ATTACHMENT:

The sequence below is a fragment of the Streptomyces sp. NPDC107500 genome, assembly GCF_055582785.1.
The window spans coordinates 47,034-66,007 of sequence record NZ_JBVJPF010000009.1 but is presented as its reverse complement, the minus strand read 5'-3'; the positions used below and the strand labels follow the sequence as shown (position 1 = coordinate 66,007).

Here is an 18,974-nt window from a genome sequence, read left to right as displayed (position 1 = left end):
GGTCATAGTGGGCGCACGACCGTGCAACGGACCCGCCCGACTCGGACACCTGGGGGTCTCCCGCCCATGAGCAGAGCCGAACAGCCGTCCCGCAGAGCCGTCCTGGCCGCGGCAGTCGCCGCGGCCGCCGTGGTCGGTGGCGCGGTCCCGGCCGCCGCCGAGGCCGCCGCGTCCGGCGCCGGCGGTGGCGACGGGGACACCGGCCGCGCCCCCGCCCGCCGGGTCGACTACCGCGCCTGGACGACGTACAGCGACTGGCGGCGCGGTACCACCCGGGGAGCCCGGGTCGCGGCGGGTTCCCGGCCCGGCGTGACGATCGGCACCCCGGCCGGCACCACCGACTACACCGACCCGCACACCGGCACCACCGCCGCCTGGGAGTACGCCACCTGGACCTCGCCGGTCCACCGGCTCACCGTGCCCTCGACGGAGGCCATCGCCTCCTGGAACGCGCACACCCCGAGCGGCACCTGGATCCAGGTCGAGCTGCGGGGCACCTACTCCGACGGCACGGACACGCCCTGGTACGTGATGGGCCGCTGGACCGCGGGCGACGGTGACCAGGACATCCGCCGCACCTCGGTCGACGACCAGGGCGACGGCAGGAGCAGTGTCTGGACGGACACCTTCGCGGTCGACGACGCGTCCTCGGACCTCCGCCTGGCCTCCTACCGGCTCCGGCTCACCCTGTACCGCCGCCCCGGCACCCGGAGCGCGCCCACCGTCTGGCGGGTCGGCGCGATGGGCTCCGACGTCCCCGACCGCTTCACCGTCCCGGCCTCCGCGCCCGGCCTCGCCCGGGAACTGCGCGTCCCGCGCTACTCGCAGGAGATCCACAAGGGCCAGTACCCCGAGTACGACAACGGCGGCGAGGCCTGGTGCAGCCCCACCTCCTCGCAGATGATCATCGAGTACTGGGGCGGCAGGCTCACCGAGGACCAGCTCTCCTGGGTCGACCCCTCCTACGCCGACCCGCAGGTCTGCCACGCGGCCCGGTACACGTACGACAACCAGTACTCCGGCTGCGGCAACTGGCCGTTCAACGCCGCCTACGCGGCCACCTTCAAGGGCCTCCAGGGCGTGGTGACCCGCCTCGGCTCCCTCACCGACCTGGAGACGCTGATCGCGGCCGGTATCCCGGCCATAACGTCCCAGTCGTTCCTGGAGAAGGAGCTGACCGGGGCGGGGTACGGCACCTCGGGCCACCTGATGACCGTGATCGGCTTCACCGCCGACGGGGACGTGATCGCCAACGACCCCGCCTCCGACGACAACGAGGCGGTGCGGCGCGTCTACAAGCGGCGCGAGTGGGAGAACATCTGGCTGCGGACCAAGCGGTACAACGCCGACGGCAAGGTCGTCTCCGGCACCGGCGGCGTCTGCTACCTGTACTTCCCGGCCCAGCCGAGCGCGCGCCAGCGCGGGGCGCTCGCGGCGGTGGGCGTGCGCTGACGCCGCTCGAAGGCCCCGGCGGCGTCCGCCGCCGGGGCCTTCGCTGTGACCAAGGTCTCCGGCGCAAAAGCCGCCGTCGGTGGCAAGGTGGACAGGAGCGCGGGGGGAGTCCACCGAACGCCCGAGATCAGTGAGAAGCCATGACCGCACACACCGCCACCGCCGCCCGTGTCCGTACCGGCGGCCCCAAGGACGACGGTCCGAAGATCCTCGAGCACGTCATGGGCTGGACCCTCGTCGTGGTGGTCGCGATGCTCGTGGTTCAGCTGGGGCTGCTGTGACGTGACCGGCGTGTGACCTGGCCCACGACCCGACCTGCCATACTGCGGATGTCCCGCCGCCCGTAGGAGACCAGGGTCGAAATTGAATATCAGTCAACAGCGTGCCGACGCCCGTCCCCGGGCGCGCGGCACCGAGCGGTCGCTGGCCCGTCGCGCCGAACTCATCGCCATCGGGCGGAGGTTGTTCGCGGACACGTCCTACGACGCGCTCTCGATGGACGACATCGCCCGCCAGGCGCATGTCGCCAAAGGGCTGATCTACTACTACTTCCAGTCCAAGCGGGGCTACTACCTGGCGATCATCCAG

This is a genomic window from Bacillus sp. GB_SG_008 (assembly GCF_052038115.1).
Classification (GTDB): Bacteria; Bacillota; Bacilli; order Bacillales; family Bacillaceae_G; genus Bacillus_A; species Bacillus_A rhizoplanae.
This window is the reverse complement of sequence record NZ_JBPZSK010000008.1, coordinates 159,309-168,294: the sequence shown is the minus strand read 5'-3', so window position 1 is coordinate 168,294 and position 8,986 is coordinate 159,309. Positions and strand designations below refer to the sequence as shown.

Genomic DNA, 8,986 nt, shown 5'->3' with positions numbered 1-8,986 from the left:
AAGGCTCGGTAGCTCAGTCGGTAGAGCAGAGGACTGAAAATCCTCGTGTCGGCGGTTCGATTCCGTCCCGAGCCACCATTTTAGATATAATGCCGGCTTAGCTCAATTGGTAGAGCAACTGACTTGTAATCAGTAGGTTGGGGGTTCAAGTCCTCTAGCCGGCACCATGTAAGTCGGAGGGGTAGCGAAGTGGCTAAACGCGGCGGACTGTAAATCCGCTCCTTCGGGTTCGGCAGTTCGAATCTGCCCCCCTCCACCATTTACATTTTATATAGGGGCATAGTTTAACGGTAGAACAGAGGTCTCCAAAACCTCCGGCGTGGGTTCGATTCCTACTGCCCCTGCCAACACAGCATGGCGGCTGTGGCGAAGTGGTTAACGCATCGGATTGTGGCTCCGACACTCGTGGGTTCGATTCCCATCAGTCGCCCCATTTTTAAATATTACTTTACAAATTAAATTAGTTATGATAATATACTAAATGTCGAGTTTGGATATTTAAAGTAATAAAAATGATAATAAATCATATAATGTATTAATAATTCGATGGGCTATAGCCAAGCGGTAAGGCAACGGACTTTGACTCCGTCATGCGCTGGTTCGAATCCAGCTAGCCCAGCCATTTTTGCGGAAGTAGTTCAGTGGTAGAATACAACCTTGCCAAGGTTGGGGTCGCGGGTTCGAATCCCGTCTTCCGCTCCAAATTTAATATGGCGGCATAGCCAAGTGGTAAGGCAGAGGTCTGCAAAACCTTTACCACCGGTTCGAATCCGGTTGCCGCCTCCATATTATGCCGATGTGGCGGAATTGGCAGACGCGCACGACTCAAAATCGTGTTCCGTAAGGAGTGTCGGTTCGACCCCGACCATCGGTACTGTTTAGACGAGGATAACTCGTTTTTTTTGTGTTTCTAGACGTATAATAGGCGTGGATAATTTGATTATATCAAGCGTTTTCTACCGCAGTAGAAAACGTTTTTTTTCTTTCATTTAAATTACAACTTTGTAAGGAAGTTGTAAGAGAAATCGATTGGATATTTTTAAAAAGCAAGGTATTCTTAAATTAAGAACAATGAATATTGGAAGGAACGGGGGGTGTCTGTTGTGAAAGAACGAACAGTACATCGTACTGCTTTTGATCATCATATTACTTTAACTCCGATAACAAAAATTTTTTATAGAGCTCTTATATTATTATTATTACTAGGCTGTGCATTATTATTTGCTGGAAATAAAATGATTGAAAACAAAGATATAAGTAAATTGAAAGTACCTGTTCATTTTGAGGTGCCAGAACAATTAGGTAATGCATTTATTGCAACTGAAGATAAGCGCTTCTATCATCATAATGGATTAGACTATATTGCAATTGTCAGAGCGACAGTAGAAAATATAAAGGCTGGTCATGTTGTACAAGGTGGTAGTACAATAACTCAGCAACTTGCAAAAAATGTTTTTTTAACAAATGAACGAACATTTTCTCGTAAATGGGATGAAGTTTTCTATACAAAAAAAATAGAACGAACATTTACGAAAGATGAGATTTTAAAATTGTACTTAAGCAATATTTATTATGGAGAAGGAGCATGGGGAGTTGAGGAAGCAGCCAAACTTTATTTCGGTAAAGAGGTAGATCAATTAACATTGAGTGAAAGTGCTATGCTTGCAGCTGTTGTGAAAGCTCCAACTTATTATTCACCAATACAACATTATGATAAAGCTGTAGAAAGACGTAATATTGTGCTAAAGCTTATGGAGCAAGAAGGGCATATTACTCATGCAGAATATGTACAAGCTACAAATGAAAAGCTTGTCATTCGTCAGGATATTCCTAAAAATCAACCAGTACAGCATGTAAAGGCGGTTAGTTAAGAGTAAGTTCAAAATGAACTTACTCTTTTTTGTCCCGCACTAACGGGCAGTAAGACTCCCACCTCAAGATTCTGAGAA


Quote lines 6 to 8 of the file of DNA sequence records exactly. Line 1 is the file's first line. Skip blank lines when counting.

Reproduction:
Classification (GTDB): Bacteria; Bacillota; Bacilli; order Bacillales; family Bacillaceae_G; genus Bacillus_A; species Bacillus_A rhizoplanae.
This window is the reverse complement of sequence record NZ_JBPZSK010000008.1, coordinates 159,309-168,294: the sequence shown is the minus strand read 5'-3', so window position 1 is coordinate 168,294 and position 8,986 is coordinate 159,309. Positions and strand designations below refer to the sequence as shown.

Genomic DNA, 8,986 nt, shown 5'->3' with positions numbered 1-8,986 from the left: